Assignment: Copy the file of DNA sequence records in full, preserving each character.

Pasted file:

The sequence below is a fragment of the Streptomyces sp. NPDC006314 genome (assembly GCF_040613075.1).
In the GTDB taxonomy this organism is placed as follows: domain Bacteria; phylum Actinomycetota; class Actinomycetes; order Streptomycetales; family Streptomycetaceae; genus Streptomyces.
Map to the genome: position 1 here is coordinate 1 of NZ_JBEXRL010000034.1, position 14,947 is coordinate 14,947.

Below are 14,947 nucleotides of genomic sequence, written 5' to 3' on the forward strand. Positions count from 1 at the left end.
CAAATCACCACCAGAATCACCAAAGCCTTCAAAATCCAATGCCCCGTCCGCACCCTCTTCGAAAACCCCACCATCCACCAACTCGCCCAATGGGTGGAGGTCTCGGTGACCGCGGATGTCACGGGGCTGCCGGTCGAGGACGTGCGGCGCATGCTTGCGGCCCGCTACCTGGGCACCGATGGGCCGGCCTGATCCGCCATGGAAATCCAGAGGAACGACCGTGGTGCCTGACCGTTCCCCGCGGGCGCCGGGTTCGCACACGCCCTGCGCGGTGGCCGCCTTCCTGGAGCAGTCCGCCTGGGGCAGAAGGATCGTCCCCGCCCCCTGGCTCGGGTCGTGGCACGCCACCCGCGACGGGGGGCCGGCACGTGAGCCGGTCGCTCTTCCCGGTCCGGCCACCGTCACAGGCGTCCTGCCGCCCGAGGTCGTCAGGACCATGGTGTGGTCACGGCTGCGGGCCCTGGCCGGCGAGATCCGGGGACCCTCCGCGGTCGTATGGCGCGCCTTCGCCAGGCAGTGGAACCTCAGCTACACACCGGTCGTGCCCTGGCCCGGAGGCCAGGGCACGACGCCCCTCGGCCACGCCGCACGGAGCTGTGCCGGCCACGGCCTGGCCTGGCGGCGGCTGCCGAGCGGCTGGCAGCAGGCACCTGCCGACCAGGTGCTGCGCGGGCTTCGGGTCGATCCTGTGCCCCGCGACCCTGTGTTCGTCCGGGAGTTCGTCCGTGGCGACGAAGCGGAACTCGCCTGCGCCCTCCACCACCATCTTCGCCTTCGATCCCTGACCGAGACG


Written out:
The sequence below is a fragment of the Streptomyces sp. NPDC006314 genome (assembly GCF_040613075.1).
In the GTDB taxonomy this organism is placed as follows: domain Bacteria; phylum Actinomycetota; class Actinomycetes; order Streptomycetales; family Streptomycetaceae; genus Streptomyces.
Map to the genome: position 1 here is coordinate 1 of NZ_JBEXRL010000034.1, position 14,947 is coordinate 14,947.

Below are 14,947 nucleotides of genomic sequence, written 5' to 3' on the forward strand. Positions count from 1 at the left end.
CAAATCACCACCAGAATCACCAAAGCCTTCAAAATCCAATGCCCCGTCCGCACCCTCTTCGAAAACCCCACCATCCACCAACTCGCCCAATGGGTGGAGGTCTCGGTGACCGCGGATGTCACGGGGCTGCCGGTCGAGGACGTGCGGCGCATGCTTGCGGCCCGCTACCTGGGCACCGATGGGCCGGCCTGATCCGCCATGGAAATCCAGAGGAACGACCGTGGTGCCTGACCGTTCCCCGCGGGCGCCGGGTTCGCACACGCCCTGCGCGGTGGCCGCCTTCCTGGAGCAGTCCGCCTGGGGCAGAAGGATCGTCCCCGCCCCCTGGCTCGGGTCGTGGCACGCCACCCGCGACGGGGGGCCGGCACGTGAGCCGGTCGCTCTTCCCGGTCCGGCCACCGTCACAGGCGTCCTGCCGCCCGAGGTCGTCAGGACCATGGTGTGGTCACGGCTGCGGGCCCTGGCCGGCGAGATCCGGGGACCCTCCGCGGTCGTATGGCGCGCCTTCGCCAGGCAGTGGAACCTCAGCTACACACCGGTCGTGCCCTGGCCCGGAGGCCAGGGCACGACGCCCCTCGGCCACGCCGCACGGAGCTGTGCCGGCCACGGCCTGGCCTGGCGGCGGCTGCCGAGCGGCTGGCAGCAGGCACCTGCCGACCAGGTGCTGCGCGGGCTTCGGGTCGATCCTGTGCCCCGCGACCCTGTGTTCGTCCGGGAGTTCGTCCGTGGCGACGAAGCGGAACTCGCCTGCGCCCTCCACCACCATCTTCGCCTTCGATCCCTGACCGAGACG